3. Being Kind to Myself : This can be really hard. Many of us have that lingering tendency to think that resting is a waste of time and we are burdened with guilt. I’m very stubborn so learning to be kind to myself has taken a super long time, but hey… better late than never! What this means to you may be very different but here are some of the things that help when I’m not feeling good: staying in bed/on the couch watching Hallmark movies, zoning out doing a jigsaw puzzle, expressing my feelings in drawing/writing/painting, doing puzzles on my phone, reading novels that distract from the pain, taking a long (& I mean LONG) bubble bath with magazine or novel in hand, living in a variety of soft comfy pjs or leggings, sleeping all day, occasionally binging on comfort food, & so the list goes on!

  4. Learning to Say ‘No’ : Possibly the toughest of all, and not always black and white. Sometimes I say yes to something for my own mental health even though there’s a good chance there will be physical ramifications. Discovering the things that are “like chicken soup for my soul” has been transformative, as has learning to plan for the possible pain afterwards. However, learning to say “no” to the things that are not helpful, and are not or should not be priorities, has also been essential to learn and makes a world of difference! When we have so little control, these things can be incredibly empowering. And that’s good!

  5. Finding Value & Purpose : Yes, you are living a life that you did not ask for, want, or cause; a life that most people cannot even begin to imagine. Your dreams may had some major adjustments or possibly completely dashed, but… there is still VALUE and PURPOSE in your life. Discovering this can be a huge source of strength. Learn to put your pain to purpose, even if that is just relating to others who are struggling. In being a migraine patient advocate I’ve discovered not only the huge need to reach out to others, but also that in doing that I’m being helped. I’ve found value and purpose in my life again and SO CAN YOU!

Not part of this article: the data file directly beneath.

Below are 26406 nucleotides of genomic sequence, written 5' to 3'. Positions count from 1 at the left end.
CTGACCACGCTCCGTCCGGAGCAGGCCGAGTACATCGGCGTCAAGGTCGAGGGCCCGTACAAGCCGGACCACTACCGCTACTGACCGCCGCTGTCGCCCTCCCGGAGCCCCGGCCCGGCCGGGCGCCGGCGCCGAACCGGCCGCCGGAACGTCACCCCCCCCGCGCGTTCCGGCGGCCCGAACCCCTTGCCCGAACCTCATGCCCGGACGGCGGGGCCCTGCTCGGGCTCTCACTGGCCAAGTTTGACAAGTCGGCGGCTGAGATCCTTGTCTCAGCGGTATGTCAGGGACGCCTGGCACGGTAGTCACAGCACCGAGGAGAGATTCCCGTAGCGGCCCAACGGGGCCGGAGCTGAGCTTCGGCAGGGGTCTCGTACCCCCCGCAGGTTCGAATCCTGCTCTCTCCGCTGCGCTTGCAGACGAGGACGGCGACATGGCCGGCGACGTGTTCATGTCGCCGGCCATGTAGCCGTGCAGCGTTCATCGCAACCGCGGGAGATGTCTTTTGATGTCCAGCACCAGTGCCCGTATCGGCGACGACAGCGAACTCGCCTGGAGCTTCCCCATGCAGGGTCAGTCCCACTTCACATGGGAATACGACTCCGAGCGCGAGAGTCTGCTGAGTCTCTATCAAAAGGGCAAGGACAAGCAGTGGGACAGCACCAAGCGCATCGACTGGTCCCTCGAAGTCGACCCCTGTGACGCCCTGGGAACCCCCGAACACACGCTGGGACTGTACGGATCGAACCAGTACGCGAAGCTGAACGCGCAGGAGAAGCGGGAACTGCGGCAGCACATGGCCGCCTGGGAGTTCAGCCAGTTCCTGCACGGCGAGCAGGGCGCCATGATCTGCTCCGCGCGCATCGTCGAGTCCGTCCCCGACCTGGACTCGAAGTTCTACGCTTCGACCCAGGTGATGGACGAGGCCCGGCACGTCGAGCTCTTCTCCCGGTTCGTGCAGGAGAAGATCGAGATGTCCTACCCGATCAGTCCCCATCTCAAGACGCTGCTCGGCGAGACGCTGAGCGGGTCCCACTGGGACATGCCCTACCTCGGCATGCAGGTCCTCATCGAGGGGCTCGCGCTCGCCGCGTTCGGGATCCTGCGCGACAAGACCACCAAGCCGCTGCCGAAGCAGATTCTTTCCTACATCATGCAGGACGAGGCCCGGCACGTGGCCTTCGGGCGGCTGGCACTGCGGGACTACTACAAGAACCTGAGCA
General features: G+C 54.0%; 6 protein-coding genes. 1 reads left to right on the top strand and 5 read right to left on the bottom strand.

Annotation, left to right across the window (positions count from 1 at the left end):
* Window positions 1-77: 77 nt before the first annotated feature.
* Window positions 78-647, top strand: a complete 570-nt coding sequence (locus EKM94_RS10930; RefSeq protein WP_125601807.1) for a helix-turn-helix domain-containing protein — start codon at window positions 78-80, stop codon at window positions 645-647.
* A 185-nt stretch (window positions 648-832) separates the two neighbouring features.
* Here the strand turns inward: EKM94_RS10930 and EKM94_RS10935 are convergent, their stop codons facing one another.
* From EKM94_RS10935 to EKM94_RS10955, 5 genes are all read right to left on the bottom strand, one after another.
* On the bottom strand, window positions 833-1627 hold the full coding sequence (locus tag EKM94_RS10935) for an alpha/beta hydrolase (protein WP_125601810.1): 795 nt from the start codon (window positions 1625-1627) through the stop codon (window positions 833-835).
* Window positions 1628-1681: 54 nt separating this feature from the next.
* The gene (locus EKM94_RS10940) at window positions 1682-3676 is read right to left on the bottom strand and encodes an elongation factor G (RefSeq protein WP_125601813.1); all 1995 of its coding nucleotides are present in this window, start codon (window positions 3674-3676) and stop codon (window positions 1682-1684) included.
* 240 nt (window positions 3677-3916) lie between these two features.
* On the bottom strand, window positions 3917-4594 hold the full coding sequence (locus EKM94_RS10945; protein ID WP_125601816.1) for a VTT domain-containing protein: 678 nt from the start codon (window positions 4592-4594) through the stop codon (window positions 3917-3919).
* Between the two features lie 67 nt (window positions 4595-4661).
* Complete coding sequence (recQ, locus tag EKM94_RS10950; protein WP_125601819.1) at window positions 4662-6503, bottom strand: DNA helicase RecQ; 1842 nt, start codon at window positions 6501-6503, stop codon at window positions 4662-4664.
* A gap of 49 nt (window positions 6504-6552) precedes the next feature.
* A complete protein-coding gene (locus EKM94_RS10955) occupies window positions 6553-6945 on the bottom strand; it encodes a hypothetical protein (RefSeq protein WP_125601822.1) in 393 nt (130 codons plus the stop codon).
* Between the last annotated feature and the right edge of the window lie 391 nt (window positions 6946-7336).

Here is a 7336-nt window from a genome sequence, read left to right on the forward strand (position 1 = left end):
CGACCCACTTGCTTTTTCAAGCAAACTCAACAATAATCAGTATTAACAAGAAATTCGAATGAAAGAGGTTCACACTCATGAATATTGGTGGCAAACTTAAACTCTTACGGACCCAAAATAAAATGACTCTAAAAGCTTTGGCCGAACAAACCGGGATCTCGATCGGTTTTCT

6. And Finally… Never Giving Up : Maybe some of you are thinking that it goes without saying. However, there enough posts and comments from people with chronic pain to know that the desire to give up is all too real. When the physical pain becomes harshly unrelenting it’s easy to get overwhelmed by fear, hopelessness, anxiety and depression. Holding on to hope is CRUCIAL! Learn to be gracious to yourself when you’re in a bad place, focus on your “toolbox” to help you rest and recover, then pick yourself up and try again. Maybe there’s something you haven’t tried yet or there’s something in the clinical pipeline that could possibly help. Find a doctor who will work with you, even if that means being a “squeaky wheel.” Attend the free online annual Migraine World Summit , watch the American Migraine Foundation’s live Facebook chats, join a migraine group , continually update what you know about migraine in this rapidly changing area of new research. In short, become your own best advocate!

Whatever the ways are that you find strength, you CAN do this. Your life has purpose still. You have value. You are not alone and we can draw strength by standing together or simply by stretching out a hand to another when they are unable to stand.